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I don't know why this is new news....I can remember the police lining doods up against the wall making us "turn our pockets into elephant ears" since 7th grade...as far as I knew everything that came out of your pocket was open season for the man. And last I checked, you don't even have to commit a crime to go to jail...

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This is why I don't do nothing incriminating on phone or compooper. Well sometimes, but I'm usually on of that.

 

Sad thing is, I thought this was always possible anyways.

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but i caught this really cool sharpie tag inside the dive-bars bathroom on my camera phone.

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Guest spectr

wait what... let me look up the link... but the appeals court in s.f. said the oppisite not that long ago...

can't remember what the name of it is..

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that's why you don't save phone numbers under the person's graffiti name. it amazes me when people do this.

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Guest spectr

well I keep my phone locked with 2 pins one for the phone itself and one for the sim card...

I am trying to find the ruling from s.f.... I think it was in late 2006

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OH DUDE THEY ARE TRASHING YOUR RIGHTS

 

 

 

 

 

 

 

 

 

 

 

 

 

 

 

 

 

 

 

 

 

 

 

 

 

 

 

 

 

 

 

 

 

 

 

 

 

 

 

 

 

 

 

 

 

TRASHING!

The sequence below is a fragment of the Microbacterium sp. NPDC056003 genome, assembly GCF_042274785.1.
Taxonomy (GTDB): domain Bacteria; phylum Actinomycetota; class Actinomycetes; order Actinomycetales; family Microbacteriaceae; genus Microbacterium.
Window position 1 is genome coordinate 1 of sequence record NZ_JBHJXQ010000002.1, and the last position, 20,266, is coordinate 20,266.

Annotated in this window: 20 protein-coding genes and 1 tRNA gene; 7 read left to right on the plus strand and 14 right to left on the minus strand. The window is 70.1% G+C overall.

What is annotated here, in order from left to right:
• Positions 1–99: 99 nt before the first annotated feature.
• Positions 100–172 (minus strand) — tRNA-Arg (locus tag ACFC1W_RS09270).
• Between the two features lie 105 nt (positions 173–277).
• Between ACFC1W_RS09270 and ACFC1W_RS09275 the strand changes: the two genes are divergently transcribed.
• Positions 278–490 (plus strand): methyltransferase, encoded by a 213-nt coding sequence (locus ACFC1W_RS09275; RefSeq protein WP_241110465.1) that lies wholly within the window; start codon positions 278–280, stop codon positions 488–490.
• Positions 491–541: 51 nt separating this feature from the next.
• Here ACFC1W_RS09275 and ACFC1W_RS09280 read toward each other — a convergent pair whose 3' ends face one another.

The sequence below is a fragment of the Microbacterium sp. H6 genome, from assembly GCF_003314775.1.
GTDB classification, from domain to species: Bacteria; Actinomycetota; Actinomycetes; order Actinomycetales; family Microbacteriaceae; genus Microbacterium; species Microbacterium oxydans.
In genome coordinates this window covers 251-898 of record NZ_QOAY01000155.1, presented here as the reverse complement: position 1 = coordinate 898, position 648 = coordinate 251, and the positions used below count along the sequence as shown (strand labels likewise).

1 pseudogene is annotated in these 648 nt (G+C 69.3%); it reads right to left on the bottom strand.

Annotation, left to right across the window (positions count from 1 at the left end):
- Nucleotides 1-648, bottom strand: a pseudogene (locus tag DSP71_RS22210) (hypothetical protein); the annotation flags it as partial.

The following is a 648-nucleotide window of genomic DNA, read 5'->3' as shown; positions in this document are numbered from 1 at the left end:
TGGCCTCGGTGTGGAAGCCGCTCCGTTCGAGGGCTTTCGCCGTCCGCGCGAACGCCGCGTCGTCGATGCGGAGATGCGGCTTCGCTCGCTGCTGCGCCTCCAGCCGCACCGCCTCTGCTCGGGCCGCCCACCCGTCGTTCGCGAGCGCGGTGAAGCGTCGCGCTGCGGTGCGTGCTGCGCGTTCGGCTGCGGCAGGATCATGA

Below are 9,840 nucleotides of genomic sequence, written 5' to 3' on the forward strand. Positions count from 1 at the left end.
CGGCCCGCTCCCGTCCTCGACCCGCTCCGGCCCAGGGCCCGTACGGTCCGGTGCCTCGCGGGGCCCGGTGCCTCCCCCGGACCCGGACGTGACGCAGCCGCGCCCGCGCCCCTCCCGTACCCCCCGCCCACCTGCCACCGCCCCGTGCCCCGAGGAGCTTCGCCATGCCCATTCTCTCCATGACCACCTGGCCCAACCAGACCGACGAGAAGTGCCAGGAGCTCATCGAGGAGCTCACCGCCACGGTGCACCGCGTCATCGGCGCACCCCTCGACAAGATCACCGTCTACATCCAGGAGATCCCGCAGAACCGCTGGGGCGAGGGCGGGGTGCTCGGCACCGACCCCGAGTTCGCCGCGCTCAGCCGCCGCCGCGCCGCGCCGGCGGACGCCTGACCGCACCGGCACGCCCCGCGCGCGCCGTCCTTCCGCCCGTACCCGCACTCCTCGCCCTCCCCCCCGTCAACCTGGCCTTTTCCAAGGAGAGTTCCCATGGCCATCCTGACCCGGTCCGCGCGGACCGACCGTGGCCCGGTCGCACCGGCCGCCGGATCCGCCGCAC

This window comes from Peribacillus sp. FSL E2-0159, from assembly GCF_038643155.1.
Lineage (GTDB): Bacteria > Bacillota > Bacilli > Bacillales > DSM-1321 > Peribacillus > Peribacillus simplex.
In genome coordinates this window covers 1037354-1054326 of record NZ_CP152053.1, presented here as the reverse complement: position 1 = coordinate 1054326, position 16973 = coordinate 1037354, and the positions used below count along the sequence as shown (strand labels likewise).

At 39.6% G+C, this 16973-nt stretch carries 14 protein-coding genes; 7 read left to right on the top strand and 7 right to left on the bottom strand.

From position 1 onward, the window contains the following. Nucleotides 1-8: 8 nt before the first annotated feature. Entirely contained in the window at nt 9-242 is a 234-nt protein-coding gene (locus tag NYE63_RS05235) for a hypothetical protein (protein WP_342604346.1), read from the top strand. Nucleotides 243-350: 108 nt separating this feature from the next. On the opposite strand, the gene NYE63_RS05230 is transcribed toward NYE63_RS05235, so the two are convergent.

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well I keep my phone locked with 2 pins one for the phone itself and one for the sim card...

I am trying to find the ruling from s.f.... I think it was in late 2006

 

 

right on.

 

white power.

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Fucking terrible invasion of privacy! I don't understand why they can do this with out a warrant.. But fuck it.

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This type of stuff is part of what makes up my job. Google "computer forensics".

 

You won't hide shit by deleting your txt messages. Also, a locked phone is just a piece of readily available software away from being unlocked. Sim cards included.

 

If you want to do something dodgy, either keep it away from technology or purchase a program that will properly delete evidence from your computer (by writing over the data with 0's and 1's). Of course, if you're really dodgy, any forensics expert will see an unusual pattern of 0's and 1's and know what you did. Even after overwriting, it is still possible (but EXTREMELY expensive) to undelete the original data.

 

I'm watching you.

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Guest shai_hulud

And people laugh at me for not saving numbers on my cell phone.

 

I keep a little black book well hidden, with nothing but first names and last initials. Area codes usually clue me in to who it is. Most numbers I dial from memory.